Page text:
Writers, parks and returns
A round-up of sorts.
A return to Chile, and maybe I’ll just begin to write about by returns, which happened a few weeks ago. I’ve now surpassed my goals for last year: sailing, hiking, Parque Andino Juncal, emotional and physical improvement.
And here I am in Chile for a reporting trip for the month of July. Among the pending items are the spring at Parque Andino Juncal. I met with a friend at his home in Pirque. Along with his wife we discussed ambitious ideas, talking late into the night about plans and dreams for the Aconcagua River headwaters. I awoke to clear skies, and Cerro Purgatorio in the distance, where my friend and his wife climbed for the winter solstice, as they do every year.
I’m thinking of Roberto Bolaño’s 2666, published in 2004. A book about one writer and four academics and lauded by critics worldwide, I am more astounded by the 20-line sentences that feel long only as one approaches the last few words, which wrap up those last 30-seconds of your life with swift, assured, surprising prose.
It is nothing like Martin Eden, written in 1909 by Jack London, which is a story about just one writer. The writer and intellectual works his way up from ignorance and lack of formal education to surpass all those around him. He leaves work as a sailor before the mast to toil with single-minded focus as a writer, a writer whose work transcends all else, whose work is an expression of beauty and has transformative effects upon the culture in which he lives. Of course no one cares about what he has written, until they do, and he becomes rich and famous. At that point the opinions of the fawning, herd-like mass is nothing but disillusionment to Eden and he sets off in a new direction.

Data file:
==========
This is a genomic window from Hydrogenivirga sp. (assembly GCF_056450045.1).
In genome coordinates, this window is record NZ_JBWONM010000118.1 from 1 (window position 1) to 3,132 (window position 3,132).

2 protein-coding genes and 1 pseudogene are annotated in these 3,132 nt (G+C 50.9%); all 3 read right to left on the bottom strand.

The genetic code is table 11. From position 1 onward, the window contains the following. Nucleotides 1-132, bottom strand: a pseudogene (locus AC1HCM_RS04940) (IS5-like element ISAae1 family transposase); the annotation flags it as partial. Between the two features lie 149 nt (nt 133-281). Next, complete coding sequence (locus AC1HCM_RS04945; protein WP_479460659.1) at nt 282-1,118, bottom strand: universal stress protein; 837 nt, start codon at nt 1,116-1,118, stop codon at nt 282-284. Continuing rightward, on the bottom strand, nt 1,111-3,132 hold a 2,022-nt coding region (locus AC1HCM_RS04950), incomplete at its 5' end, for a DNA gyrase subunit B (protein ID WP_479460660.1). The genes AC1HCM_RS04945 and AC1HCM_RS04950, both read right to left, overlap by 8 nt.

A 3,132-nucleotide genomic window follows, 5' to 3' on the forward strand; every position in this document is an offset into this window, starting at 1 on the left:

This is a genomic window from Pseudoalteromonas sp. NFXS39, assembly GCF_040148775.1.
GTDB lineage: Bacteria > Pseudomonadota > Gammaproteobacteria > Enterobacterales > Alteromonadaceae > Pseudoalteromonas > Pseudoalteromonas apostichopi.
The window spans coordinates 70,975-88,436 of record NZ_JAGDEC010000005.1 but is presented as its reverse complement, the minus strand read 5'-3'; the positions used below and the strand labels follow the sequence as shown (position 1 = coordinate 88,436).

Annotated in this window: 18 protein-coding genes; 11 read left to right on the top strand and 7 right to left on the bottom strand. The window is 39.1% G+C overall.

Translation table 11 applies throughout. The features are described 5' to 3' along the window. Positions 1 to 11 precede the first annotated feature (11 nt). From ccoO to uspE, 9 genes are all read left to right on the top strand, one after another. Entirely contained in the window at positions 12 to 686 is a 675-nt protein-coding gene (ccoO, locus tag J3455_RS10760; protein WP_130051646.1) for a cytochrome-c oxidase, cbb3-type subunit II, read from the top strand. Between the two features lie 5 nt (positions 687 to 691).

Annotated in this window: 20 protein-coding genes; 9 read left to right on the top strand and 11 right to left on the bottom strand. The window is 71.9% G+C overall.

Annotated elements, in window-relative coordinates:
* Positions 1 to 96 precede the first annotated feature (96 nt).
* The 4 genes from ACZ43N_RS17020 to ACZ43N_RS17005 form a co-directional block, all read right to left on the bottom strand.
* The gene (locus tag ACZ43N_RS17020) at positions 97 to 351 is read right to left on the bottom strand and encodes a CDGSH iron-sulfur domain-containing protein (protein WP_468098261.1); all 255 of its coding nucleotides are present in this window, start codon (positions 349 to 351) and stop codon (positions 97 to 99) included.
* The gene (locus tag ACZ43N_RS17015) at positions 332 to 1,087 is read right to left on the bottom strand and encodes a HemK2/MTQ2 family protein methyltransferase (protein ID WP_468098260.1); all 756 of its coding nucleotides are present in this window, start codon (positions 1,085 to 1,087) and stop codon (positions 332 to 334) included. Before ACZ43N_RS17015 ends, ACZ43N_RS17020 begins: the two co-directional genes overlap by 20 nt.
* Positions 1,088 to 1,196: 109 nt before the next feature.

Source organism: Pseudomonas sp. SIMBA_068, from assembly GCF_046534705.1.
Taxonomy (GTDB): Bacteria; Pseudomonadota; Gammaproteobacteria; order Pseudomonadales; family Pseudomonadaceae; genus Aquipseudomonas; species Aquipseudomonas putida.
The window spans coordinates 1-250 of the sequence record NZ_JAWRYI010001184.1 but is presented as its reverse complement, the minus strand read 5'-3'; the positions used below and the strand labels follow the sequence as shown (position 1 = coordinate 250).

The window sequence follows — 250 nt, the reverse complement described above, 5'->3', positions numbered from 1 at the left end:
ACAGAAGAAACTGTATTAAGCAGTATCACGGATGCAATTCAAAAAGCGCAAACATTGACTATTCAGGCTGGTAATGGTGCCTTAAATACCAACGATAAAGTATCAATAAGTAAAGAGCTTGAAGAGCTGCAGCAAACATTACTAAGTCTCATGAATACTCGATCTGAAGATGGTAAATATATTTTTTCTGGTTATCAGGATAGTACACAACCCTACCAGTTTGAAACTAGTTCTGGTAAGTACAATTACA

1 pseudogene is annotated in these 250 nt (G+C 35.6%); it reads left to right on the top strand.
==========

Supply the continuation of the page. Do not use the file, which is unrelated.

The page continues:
The New York Times Literary Supplement had this to say about Bolaño:
“There are no defining moments in 2666. Mysteries are never resolved. Anecdotes are all there is. Freak or banal events happen simultaneously, inform each other and poignantly keep the wheel turning. There is no logical end to a Bolaño book.”
I’m only 75 pages into Bolaño’s’ 1100-page final work, finished just before his death, “that explores 20th-century degeneration through a wide array of characters, locations, time periods and stories within stories,” according to Wikipedia writers.
Whatever I will write or live on this page, of course, will never reach these heights. I can only describe what I see, feel, or hear.
This will be focused on my exploration of the Chilean craft beer industry, and, beginning on Thursday the trails of Parque Patagonia, a 200,000-acre conservation initiative 1,200 miles south of where I am now.